By RUSSELL GLOOR
Social Security Advisor
Dear Rusty: What percentage, if any, should I be able to collect on my husband’s Social Security benefits? He started his at full retirement age and I’m turning 62 in three months (born 1957). I did work and am eligible to collect on my own work record. Half of his benefit would be approximately $300 more a month than I would collect with my own benefit. I am not currently working and do not have plans to go back to work. When I called the SS office to make an appointment, I asked this same question and the person I spoke with said I couldn’t collect on my spouse. I have a friend who told me his wife did get some extra benefit from his Social Security and she also worked. Signed: Inquiring Mind
Dear Inquiring: Not everyone is automatically entitled to spousal benefits, and everyone doesn’t get 50 percent of the higher earning spouse’s benefit amount. Whether or not you are eligible depends upon how much your benefit on your own work record is at your full retirement age, compared to half of your husband’s benefit at his full retirement age (FRA). And if you take benefits at age 62, both your own benefit and your spousal benefit will be reduced. Born in 1957, your benefit at age 62 from your own work record will be reduced by 27.5 percent from what it would be at 66½ (your full retirement age). Because you’re taking the spousal benefit early (you’ll be deemed to be filing for spousal benefits when you claim your own) you won’t get 50 percent of your husband’s FRA benefit, rather it will be reduced. Here’s how you can figure out your total benefit at age 62, and whether you will get a spousal benefit in addition to your own.
First, find out what your benefit amount would be if you wait until your full retirement age to claim (you can get this from Social Security or by creating your own “My Social Security Account” online at www.ssa.gov). Since you say your husband claimed at his FRA, compute one half of his current benefit, and then compare your FRA benefit amount to one half of his benefit amount. If half of his is less than your FRA benefit, you won’t get a “spousal boost.” If half of his is more than your FRA benefit, you will get a spousal boost, but it will be reduced because you’re taking it at age 62 instead of at your FRA. At age 62, rather than half of your husband’s benefit you would get about 34 percent of his benefit, and the difference between that amount and your own reduced age 62 benefit is your spousal boost. That spousal boost, if any, will be added to your age 62 benefit amount to arrive at your total Social Security benefit at age 62. And that total amount will be less than 50 percent of your husband’s benefit. Since Social Security has already told you that you aren’t entitled to a spousal benefit, it’s probable that your own FRA benefit amount is more than 50 percent of your husband’s FRA amount.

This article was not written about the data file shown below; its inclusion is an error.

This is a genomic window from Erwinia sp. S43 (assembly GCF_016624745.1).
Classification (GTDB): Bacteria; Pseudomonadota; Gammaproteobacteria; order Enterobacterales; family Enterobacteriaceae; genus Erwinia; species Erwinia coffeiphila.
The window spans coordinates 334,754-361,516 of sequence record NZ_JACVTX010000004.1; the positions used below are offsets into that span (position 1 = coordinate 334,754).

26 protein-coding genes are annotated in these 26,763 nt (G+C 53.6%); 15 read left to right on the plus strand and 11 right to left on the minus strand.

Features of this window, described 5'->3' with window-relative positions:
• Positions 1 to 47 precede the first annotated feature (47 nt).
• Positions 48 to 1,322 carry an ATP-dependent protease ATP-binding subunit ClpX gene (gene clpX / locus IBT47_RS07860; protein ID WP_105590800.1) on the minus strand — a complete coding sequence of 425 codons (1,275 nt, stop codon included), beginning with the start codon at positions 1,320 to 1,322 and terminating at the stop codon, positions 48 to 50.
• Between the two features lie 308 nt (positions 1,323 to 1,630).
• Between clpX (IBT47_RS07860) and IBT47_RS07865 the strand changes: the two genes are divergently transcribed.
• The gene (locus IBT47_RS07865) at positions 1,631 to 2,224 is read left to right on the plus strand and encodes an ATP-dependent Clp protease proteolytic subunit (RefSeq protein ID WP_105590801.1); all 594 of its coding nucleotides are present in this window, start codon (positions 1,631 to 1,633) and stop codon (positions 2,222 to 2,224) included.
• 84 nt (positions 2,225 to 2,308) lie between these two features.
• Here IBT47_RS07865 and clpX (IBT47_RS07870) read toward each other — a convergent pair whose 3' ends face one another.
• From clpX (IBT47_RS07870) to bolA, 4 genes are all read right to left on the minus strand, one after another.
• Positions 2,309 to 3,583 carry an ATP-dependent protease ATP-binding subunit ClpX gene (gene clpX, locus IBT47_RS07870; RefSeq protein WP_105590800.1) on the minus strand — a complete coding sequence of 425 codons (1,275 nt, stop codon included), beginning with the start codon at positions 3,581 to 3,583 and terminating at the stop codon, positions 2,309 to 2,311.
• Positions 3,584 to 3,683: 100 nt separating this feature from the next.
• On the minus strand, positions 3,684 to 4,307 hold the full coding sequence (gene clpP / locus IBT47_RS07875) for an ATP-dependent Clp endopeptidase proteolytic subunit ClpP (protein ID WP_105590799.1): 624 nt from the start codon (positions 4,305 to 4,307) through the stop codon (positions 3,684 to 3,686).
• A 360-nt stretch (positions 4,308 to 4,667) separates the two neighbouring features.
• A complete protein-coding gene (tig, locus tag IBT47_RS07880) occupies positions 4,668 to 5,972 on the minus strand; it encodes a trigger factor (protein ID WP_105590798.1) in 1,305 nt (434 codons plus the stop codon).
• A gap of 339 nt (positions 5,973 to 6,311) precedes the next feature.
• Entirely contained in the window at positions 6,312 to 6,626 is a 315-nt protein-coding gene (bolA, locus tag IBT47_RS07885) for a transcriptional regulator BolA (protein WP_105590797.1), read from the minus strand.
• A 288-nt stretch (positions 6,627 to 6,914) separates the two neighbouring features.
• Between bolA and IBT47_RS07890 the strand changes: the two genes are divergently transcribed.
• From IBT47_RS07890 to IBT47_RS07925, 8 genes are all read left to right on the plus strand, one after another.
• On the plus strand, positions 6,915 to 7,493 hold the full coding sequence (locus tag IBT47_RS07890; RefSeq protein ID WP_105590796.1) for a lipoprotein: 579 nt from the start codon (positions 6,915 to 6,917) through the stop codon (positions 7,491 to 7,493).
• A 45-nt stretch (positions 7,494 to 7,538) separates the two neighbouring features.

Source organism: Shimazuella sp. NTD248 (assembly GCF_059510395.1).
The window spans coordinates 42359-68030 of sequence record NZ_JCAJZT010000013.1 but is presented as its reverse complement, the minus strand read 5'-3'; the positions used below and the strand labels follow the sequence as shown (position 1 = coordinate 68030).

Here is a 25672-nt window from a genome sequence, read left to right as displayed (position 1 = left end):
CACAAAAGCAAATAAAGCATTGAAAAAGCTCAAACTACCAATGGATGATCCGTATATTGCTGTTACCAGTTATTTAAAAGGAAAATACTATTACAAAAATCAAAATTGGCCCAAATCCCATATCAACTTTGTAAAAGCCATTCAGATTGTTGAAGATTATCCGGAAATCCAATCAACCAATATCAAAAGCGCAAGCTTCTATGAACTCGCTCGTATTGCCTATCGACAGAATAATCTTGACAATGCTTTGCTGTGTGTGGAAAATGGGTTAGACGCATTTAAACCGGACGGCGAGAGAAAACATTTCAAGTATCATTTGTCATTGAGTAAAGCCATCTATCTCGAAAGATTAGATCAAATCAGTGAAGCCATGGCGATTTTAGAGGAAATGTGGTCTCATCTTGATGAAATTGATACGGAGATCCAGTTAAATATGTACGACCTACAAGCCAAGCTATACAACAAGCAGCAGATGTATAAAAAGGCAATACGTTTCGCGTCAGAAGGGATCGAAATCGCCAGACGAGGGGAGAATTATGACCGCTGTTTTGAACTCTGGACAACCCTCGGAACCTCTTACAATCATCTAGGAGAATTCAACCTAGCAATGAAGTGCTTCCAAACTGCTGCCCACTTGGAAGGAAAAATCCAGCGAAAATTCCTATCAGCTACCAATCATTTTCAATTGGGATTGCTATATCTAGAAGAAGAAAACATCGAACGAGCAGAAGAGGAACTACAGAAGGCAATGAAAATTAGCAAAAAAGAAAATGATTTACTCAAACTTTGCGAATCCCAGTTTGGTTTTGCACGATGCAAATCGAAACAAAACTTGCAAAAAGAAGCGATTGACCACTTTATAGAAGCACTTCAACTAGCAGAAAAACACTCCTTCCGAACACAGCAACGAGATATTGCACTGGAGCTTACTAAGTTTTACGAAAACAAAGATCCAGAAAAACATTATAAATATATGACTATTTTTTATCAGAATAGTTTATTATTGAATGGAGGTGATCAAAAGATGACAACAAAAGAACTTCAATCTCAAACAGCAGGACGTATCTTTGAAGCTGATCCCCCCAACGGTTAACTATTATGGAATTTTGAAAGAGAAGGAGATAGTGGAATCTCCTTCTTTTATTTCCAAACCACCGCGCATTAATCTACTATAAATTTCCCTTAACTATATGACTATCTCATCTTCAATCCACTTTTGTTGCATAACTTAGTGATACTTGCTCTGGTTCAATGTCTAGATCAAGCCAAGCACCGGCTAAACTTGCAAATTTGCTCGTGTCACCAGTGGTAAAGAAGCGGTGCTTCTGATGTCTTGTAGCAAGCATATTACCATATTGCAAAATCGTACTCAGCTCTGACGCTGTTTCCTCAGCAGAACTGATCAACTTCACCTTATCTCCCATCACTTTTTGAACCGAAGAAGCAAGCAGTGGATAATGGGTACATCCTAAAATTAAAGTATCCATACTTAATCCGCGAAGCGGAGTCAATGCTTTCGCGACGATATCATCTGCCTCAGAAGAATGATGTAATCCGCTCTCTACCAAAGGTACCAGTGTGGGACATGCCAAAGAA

The information presented in this article is intended for general information purposes only. The opinions and interpretations expressed in this article are the viewpoints of the Association of Mature American Citizens Foundation’s Social Security Advisory staff. To submit a question, contact the Foundation at email@example.com.